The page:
Viggo Mortensen (Lord of the Rings) and Kirsten Dunst (Spiderman) play Chester and Colette Macfarland a rich and affluent couple touring the sites and sounds of Europe, with us first catching up with them in a glorious looking Athens.

    Appearing to be relaxed and happy together, they hide a dark secret that is about to catch up with them. Oscar Isaac – so fabulous in Finding Llewyn Davis earlier this year, and about to hit mega-stardom in the Star Wars reboot – plays American rogue Rydal, who seems to stare intently at Chester. Is he part of the impending storm, or just an innocent caught up in events he can't control? Tensions rise, not just because of the plot pressures but also because of the obvious sexual tension growing between the charismatic Rydal and Chester's lovely and much younger wife.

    The compelling story – albeit somewhat predictable in places – takes in some fabulously atmospheric locations in Athens, Crete and Istanbul.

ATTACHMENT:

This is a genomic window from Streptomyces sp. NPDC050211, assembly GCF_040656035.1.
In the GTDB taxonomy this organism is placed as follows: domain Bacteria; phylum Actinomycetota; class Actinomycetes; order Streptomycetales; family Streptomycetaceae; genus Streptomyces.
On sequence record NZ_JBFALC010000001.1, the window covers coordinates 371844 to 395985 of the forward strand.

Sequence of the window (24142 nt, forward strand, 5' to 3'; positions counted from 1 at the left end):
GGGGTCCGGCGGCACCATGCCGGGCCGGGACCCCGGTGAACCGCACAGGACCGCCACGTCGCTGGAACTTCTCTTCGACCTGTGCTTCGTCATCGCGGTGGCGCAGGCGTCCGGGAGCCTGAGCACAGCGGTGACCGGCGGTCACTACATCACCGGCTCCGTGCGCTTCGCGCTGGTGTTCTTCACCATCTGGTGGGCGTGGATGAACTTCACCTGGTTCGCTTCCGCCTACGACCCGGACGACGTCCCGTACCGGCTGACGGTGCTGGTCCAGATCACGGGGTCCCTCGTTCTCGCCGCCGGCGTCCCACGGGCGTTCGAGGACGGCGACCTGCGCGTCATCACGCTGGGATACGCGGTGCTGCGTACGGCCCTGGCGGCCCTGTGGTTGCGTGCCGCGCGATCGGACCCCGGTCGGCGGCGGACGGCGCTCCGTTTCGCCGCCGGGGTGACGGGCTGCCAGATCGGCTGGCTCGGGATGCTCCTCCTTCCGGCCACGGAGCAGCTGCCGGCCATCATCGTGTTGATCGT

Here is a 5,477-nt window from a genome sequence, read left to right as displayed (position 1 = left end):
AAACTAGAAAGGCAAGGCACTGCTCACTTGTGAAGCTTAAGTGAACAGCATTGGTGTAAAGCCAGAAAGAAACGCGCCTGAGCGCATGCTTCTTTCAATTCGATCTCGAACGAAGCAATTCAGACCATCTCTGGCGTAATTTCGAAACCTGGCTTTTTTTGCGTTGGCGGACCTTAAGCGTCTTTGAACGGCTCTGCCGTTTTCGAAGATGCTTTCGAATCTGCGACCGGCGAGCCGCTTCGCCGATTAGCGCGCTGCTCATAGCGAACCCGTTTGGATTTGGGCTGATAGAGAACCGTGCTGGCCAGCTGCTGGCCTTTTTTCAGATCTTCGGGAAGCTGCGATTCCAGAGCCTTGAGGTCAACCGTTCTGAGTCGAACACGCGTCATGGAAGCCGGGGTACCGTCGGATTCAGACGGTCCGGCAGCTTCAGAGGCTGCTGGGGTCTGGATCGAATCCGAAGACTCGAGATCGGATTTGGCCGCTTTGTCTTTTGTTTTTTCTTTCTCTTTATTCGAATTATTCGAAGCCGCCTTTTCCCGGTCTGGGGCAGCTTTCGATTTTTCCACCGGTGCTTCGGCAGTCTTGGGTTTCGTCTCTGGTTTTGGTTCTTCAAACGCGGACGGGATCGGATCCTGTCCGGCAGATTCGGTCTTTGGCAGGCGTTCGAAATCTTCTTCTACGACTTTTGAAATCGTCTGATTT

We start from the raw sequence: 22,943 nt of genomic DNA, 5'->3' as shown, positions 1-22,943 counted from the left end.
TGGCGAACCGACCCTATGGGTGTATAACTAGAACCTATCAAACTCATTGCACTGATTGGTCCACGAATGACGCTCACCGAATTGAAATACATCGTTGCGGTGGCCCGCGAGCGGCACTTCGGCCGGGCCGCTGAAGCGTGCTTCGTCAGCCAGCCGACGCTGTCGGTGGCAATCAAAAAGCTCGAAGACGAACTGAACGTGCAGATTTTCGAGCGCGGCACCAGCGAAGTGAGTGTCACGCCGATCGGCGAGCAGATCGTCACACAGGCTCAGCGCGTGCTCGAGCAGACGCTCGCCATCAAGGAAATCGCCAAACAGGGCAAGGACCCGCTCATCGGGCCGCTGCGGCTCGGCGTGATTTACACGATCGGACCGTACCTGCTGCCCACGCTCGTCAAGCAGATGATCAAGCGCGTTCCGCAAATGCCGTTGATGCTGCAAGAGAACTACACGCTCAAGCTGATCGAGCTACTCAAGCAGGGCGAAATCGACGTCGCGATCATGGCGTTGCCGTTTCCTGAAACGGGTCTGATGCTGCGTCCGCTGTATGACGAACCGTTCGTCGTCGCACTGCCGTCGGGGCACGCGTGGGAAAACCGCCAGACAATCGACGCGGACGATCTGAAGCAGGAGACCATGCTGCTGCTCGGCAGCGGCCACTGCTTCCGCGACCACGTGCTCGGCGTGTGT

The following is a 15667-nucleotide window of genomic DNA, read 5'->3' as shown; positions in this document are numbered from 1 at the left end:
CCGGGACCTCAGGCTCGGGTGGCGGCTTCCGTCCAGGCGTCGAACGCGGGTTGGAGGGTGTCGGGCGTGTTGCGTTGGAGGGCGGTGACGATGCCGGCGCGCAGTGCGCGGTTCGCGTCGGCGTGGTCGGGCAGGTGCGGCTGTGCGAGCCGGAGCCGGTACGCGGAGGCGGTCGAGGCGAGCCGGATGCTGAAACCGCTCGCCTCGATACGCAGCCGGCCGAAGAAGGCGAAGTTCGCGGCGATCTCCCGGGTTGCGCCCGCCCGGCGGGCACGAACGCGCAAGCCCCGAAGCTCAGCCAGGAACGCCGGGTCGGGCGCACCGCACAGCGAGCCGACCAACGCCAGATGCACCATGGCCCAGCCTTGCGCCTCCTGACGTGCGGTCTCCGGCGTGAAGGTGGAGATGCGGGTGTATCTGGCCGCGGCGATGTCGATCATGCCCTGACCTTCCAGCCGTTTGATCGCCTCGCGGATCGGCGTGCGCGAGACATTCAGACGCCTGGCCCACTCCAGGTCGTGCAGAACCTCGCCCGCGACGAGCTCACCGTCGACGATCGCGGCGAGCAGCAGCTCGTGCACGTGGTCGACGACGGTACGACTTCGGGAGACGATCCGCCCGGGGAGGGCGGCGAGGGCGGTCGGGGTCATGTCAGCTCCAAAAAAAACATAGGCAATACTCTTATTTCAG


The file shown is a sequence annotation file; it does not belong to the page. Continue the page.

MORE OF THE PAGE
This is the feature directorial debut of Iranian-born Hossein Amini, who also wrote the screenplay – this being his forte have written a range of films including Drive and Snow White and the Huntsman. And what a good job he does, orchestrating location, lighting and music to great effect. Some of the editing is also very tight, cutting away from scenes at crucial points to maintain the story's mystery.

    The trio of actors also bring great star power to their roles. Mortensen and Dunst are very watchable, but it is Isaac that again really shines in his role. In turns enchanting, brooding and cowed like a cornered animal, he plays the perfect James Stewart character in this Hitchcockian homage.

    In the coming blitzkrieg of summer blockbusters, here is a jewel of a film that will be particularly enjoyed by older viewers who remember when story and location were put far ahead of CGI-based special effects.